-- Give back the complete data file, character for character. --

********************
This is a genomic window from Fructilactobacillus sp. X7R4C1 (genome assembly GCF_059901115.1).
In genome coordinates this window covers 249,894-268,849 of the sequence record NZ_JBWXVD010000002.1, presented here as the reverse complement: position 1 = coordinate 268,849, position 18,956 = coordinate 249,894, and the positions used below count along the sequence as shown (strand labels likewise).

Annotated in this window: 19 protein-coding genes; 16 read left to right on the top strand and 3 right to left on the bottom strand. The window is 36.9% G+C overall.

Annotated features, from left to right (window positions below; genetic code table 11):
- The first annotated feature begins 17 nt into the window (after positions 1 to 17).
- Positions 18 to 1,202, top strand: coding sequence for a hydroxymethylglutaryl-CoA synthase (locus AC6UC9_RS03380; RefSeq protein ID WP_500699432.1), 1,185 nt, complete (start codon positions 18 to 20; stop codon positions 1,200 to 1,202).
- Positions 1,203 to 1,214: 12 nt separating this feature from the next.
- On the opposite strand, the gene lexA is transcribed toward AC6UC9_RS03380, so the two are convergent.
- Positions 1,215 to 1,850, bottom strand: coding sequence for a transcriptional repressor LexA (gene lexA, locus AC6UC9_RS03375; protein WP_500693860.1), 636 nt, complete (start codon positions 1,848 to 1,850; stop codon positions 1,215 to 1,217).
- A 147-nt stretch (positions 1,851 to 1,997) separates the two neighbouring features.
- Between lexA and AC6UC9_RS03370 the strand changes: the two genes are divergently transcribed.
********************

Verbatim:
This is a genomic window from Fructilactobacillus sp. X7R4C1 (genome assembly GCF_059901115.1).
In genome coordinates this window covers 249,894-268,849 of the sequence record NZ_JBWXVD010000002.1, presented here as the reverse complement: position 1 = coordinate 268,849, position 18,956 = coordinate 249,894, and the positions used below count along the sequence as shown (strand labels likewise).

Annotated in this window: 19 protein-coding genes; 16 read left to right on the top strand and 3 right to left on the bottom strand. The window is 36.9% G+C overall.

Annotated features, from left to right (window positions below; genetic code table 11):
- The first annotated feature begins 17 nt into the window (after positions 1 to 17).
- Positions 18 to 1,202, top strand: coding sequence for a hydroxymethylglutaryl-CoA synthase (locus AC6UC9_RS03380; RefSeq protein ID WP_500699432.1), 1,185 nt, complete (start codon positions 18 to 20; stop codon positions 1,200 to 1,202).
- Positions 1,203 to 1,214: 12 nt separating this feature from the next.
- On the opposite strand, the gene lexA is transcribed toward AC6UC9_RS03380, so the two are convergent.
- Positions 1,215 to 1,850, bottom strand: coding sequence for a transcriptional repressor LexA (gene lexA, locus AC6UC9_RS03375; protein WP_500693860.1), 636 nt, complete (start codon positions 1,848 to 1,850; stop codon positions 1,215 to 1,217).
- A 147-nt stretch (positions 1,851 to 1,997) separates the two neighbouring features.
- Between lexA and AC6UC9_RS03370 the strand changes: the two genes are divergently transcribed.